But of all the Scottish exiles then resident in England, the most prominent and influential was Alexander Alesius. Having come over from Germany in 1535, upon encouragement given him by the English agents of Henry VIII. who visited Saxony in that year to negotiate with the evangelical princes of the empire, he was warmly welcomed by Cranmer, to whom he brought a letter of introduction from Melancthon, along with a copy of his celebrated work, the "Loci Communes." By Cranmer he was introduced to Cromwell, and by the good offices of both he was brought under the notice of the king, to whose favour Melancthon had also recommended him. Henry was pleased with the Wittemberg divine, made him "King's scholar," and instructed Cromwell, who had just then been appointed Chancellor of Cambridge in the room of Bishop Fisher, to send him down to that university as a reader in divinity. Along with this honourable appointment, he received a salary out of Cromwell's privy purse of twenty pounds per annum, which was then a liberal allowance. He went into residence at Queen's College towards the end of 1535, and commenced a series of lectures in the public schools of the university on the Hebrew Psalter. He was probably the first man who ever delivered lectures in Cambridge upon the original Scriptures. But he was not suffered to continue his labours long. The disciple of the Wittemberg Reformers was too far in advance of the doctors of Cambridge. It soon began to be understood that he was a Lutheran, and that it was by the recommendation of Melancthon himself that he had obtained the favour of the king and chancellor. Heresy was speedily detected in his teaching, and he was publicly challenged to defend himself against that charge. He accepted the challenge, and on the day fixed for the disputation, he awaited in the public schools the arrival of his opponent. But the opponent failed to appear. He preferred the safer course of plotting against him and fomenting a tumult, to the danger of meeting so skilful a dialectician in a scholastic conflict. Alesius was informed by his friends that his life was threatened, and appealed to the vice-chancellor to protect him in the exercise of his public duty. But the vice-chancellor, who was himself a Papist, declined to interfere or to give him any guarantee. He left Alesius exposed to the malice of his enemies. A foreigner, a Wittemberger, and the nominee of the new chancellor, who was unpopular in Cambridge (for the university was still lamenting the fall of Fisher the position of the king's reader in divinity was one of great peril; and in the present temper of the university, which was disgusted with the king's new ecclesiastical policy, he had but a poor prospect of official usefulness, even if he might have been sure of his personal safety. He was compelled to yield to the necessity of the time, and to return to London after less than a year's residence in the university.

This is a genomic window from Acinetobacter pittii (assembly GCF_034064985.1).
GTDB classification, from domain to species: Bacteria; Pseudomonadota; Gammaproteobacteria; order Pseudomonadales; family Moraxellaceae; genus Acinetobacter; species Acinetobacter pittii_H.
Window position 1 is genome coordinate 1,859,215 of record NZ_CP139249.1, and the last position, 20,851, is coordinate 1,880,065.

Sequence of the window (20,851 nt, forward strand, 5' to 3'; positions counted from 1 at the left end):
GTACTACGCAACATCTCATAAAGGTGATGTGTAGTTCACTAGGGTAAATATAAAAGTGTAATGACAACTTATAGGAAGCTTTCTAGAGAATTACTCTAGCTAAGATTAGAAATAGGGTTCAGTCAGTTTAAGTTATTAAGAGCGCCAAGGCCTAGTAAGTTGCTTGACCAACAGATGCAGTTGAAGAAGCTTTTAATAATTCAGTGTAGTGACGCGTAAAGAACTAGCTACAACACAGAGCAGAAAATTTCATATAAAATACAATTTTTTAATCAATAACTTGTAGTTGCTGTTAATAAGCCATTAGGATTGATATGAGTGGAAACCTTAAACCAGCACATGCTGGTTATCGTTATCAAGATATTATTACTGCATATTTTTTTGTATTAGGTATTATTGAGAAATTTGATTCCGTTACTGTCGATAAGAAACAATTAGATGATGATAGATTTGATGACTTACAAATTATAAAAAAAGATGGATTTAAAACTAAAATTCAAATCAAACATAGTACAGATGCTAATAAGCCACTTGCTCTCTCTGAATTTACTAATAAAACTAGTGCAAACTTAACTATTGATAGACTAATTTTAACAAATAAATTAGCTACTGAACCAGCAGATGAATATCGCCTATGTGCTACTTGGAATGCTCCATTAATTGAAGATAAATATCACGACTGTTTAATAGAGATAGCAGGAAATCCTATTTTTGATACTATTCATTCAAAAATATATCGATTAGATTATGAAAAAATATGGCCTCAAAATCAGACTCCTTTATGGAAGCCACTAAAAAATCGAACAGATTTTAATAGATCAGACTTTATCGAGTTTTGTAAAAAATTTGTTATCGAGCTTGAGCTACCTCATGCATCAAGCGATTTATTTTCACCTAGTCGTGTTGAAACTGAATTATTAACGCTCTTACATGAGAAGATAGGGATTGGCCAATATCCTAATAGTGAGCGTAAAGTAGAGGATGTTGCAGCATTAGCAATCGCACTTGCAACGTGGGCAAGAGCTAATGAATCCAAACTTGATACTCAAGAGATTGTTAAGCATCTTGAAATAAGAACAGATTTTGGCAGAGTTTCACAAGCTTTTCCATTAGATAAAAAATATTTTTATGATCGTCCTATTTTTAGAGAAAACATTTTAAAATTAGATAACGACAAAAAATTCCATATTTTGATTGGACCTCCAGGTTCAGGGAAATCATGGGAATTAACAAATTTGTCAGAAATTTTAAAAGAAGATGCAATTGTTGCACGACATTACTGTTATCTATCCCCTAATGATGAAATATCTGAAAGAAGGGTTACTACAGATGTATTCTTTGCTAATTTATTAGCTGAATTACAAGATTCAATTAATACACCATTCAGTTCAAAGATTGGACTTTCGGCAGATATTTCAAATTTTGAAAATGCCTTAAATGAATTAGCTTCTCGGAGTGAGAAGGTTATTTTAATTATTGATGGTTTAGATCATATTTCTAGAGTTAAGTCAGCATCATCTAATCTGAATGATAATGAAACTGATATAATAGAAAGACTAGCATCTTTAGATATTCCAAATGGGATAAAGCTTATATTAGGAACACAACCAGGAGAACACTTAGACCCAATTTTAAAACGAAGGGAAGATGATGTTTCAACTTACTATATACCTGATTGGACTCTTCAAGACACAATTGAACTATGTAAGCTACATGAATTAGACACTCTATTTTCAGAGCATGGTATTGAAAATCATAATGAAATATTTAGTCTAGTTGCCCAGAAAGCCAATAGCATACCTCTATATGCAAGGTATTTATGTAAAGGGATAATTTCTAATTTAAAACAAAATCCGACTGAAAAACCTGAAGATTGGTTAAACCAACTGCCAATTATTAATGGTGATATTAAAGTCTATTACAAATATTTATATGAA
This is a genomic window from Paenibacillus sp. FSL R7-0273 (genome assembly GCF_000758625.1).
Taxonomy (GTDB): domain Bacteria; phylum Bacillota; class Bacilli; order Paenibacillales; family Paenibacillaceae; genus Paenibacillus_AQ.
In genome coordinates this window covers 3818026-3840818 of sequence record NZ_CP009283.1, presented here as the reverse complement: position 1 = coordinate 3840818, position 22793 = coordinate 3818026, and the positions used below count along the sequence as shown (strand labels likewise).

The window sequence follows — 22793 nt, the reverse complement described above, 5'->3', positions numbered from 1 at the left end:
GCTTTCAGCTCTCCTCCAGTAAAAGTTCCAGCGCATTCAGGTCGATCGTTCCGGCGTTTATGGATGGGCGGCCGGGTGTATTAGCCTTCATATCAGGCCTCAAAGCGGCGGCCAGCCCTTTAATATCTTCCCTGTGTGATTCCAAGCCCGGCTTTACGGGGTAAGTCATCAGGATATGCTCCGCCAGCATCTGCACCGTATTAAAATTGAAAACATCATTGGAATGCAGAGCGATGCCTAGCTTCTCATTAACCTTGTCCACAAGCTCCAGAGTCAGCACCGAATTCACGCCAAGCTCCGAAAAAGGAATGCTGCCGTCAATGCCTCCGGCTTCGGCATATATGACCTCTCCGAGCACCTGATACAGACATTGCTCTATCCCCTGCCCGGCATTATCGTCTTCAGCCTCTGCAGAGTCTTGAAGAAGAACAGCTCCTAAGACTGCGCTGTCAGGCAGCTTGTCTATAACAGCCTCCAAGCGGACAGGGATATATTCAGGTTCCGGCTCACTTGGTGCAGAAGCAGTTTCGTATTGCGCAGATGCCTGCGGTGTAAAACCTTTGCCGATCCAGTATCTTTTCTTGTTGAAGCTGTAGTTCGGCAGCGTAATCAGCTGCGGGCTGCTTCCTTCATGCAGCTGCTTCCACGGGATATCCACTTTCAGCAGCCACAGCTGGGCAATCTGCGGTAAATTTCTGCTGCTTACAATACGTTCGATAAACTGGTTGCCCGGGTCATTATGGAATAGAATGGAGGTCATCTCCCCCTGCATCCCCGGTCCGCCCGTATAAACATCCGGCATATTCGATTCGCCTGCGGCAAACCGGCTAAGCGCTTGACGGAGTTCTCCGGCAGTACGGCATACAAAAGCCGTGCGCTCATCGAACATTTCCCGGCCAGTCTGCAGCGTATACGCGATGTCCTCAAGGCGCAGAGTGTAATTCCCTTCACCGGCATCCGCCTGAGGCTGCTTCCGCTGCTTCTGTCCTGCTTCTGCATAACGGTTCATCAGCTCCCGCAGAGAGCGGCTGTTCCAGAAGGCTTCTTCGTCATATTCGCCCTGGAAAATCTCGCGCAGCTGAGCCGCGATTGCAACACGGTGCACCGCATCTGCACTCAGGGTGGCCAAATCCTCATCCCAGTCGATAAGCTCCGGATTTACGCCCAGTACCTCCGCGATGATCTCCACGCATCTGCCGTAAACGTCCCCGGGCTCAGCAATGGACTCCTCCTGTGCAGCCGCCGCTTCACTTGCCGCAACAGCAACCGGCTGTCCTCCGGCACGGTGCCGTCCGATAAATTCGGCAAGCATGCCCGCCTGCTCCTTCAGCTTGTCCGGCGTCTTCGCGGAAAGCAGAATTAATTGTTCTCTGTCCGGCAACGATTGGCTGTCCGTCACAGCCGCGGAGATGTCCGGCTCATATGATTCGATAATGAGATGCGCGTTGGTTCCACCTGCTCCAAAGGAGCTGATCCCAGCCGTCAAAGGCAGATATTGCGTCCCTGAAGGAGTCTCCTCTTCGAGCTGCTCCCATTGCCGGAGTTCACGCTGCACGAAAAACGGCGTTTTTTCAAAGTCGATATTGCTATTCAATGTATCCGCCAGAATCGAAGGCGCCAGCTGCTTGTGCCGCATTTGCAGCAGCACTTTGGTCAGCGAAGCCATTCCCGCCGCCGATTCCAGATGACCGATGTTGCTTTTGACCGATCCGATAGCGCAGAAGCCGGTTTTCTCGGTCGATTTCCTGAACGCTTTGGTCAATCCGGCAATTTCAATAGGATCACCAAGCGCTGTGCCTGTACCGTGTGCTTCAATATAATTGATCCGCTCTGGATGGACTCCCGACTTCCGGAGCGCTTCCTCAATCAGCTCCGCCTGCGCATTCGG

As he still continued, however, in the service of Cromwell, his powerful patron had soon another opportunity of employing his remarkable learning and talents. In 1536 or 1537, there was a convocation or conference of the bishops assembled at Westminster to discuss some theological questions, which had been submitted to them by the king. Cromwell, as vicar-general, presided in the conference and managed the debates. On his way, one day, to the place of meeting, he chanced to fall in with Alesius in the street, and invited him to accompany him and take part in the discussion. The question in dispute happened to be the number of the sacraments ; and after a prologue by Cromwell, who sat at the head of the table, the debate began with an address from Cranmer, the archbishop, who recommended to the bishops a close adherence in the discussion to the Word of God, as the only authentative standard in religious controversies. But it was only a few of the bishops who were of Cranmer's mind : John Stokesley, Bishop of London, followed on the opposite side, and contended for the seven sacraments of Rome, on the joint authority of Scripture and tradition. Edward Fox, Bishop of Hereford, spoke next, and animadverted severely upon the reasonings of Stokesley, as a relapse to the old scholastic method of arguing such questions, which both the king and his vicar-general had counselled them to abstain from upon that occasion. It was at this point of the debate that Cromwell brought in the assistance of Alesius. He introduced him honourably to the assembly, as a man of piety and learning ; and Alesius proceeded, with equal modesty and ability, to deliver his opinion. The validity of a sacrament, he urged, depended upon the promise of God's grace being attached to it: the promise of God's grace could only be found in God's own word; the authority of the Scriptures was the only true and infallible standard of faith, and tried by that authority, the seven sacraments of Rome could not be sustained. Before Alesius had finished his argument, the hour of adjournment had arrived, and Cromwell requested him to stop, promising that he should be heard again on the following day. But Stokesley and the other popish bishops, smarting under the strokes of his logic, remonstrated so warmly with Cranmer against the irregularity of bringing in a stranger and foreigner to take part in their debates, that the archbishop was obliged to make a representation to Cromwell upon the subject; and the latter, not caring to increase the irritation of the popish party by pressing the point, contented himself with requesting Alesius to commit his whole argument to writing, and undertook to bring it in that form under the notice of the bishops. This argument the author afterwards published in Latin, with a dedication to John Frederick, Elector of Saxony; and the work was so much esteemed by the English Protestant divines, as a demonstration of the sole authority of the Word of God in matters of faith, that it was translated into English by one of them for popular use.